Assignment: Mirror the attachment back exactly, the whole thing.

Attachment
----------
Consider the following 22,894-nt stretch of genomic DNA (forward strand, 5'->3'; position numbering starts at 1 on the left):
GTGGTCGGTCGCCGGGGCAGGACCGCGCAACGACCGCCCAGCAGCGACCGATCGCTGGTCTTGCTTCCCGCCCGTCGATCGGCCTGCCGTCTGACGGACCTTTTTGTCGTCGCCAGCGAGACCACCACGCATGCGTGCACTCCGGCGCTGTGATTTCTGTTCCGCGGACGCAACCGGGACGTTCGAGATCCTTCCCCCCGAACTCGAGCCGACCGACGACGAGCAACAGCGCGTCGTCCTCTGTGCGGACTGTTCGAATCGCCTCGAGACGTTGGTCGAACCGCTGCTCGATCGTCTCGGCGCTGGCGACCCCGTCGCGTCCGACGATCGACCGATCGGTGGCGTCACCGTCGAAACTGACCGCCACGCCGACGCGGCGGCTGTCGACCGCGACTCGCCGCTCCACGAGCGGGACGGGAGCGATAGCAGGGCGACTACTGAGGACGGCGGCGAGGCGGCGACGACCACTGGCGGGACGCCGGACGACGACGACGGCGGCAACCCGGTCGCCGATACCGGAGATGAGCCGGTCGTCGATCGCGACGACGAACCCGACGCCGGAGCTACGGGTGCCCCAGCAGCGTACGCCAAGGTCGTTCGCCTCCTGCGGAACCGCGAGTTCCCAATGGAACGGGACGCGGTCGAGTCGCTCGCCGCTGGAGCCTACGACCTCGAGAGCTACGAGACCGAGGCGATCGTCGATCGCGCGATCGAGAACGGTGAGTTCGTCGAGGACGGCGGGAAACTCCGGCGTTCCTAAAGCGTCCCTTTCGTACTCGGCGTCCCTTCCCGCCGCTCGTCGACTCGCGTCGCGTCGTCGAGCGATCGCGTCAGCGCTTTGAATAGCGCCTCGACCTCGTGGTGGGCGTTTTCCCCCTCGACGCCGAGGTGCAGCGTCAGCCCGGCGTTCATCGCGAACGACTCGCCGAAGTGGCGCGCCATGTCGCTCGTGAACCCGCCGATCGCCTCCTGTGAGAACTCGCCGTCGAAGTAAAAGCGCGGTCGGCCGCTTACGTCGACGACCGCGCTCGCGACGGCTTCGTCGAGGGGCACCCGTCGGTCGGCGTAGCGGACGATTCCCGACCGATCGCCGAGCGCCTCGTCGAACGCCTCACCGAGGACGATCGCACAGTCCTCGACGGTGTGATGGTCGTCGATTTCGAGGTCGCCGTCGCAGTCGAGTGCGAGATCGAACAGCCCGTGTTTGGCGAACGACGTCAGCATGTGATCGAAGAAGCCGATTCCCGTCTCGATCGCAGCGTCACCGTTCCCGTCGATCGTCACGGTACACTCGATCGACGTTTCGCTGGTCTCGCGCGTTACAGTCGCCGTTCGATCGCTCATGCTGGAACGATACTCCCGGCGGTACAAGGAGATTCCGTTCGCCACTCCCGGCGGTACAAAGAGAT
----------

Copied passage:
Consider the following 22,894-nt stretch of genomic DNA (forward strand, 5'->3'; position numbering starts at 1 on the left):
GTGGTCGGTCGCCGGGGCAGGACCGCGCAACGACCGCCCAGCAGCGACCGATCGCTGGTCTTGCTTCCCGCCCGTCGATCGGCCTGCCGTCTGACGGACCTTTTTGTCGTCGCCAGCGAGACCACCACGCATGCGTGCACTCCGGCGCTGTGATTTCTGTTCCGCGGACGCAACCGGGACGTTCGAGATCCTTCCCCCCGAACTCGAGCCGACCGACGACGAGCAACAGCGCGTCGTCCTCTGTGCGGACTGTTCGAATCGCCTCGAGACGTTGGTCGAACCGCTGCTCGATCGTCTCGGCGCTGGCGACCCCGTCGCGTCCGACGATCGACCGATCGGTGGCGTCACCGTCGAAACTGACCGCCACGCCGACGCGGCGGCTGTCGACCGCGACTCGCCGCTCCACGAGCGGGACGGGAGCGATAGCAGGGCGACTACTGAGGACGGCGGCGAGGCGGCGACGACCACTGGCGGGACGCCGGACGACGACGACGGCGGCAACCCGGTCGCCGATACCGGAGATGAGCCGGTCGTCGATCGCGACGACGAACCCGACGCCGGAGCTACGGGTGCCCCAGCAGCGTACGCCAAGGTCGTTCGCCTCCTGCGGAACCGCGAGTTCCCAATGGAACGGGACGCGGTCGAGTCGCTCGCCGCTGGAGCCTACGACCTCGAGAGCTACGAGACCGAGGCGATCGTCGATCGCGCGATCGAGAACGGTGAGTTCGTCGAGGACGGCGGGAAACTCCGGCGTTCCTAAAGCGTCCCTTTCGTACTCGGCGTCCCTTCCCGCCGCTCGTCGACTCGCGTCGCGTCGTCGAGCGATCGCGTCAGCGCTTTGAATAGCGCCTCGACCTCGTGGTGGGCGTTTTCCCCCTCGACGCCGAGGTGCAGCGTCAGCCCGGCGTTCATCGCGAACGACTCGCCGAAGTGGCGCGCCATGTCGCTCGTGAACCCGCCGATCGCCTCCTGTGAGAACTCGCCGTCGAAGTAAAAGCGCGGTCGGCCGCTTACGTCGACGACCGCGCTCGCGACGGCTTCGTCGAGGGGCACCCGTCGGTCGGCGTAGCGGACGATTCCCGACCGATCGCCGAGCGCCTCGTCGAACGCCTCACCGAGGACGATCGCACAGTCCTCGACGGTGTGATGGTCGTCGATTTCGAGGTCGCCGTCGCAGTCGAGTGCGAGATCGAACAGCCCGTGTTTGGCGAACGACGTCAGCATGTGATCGAAGAAGCCGATTCCCGTCTCGATCGCAGCGTCACCGTTCCCGTCGATCGTCACGGTACACTCGATCGACGTTTCGCTGGTCTCGCGCGTTACAGTCGCCGTTCGATCGCTCATGCTGGAACGATACTCCCGGCGGTACAAGGAGATTCCGTTCGCCACTCCCGGCGGTACAAAGAGAT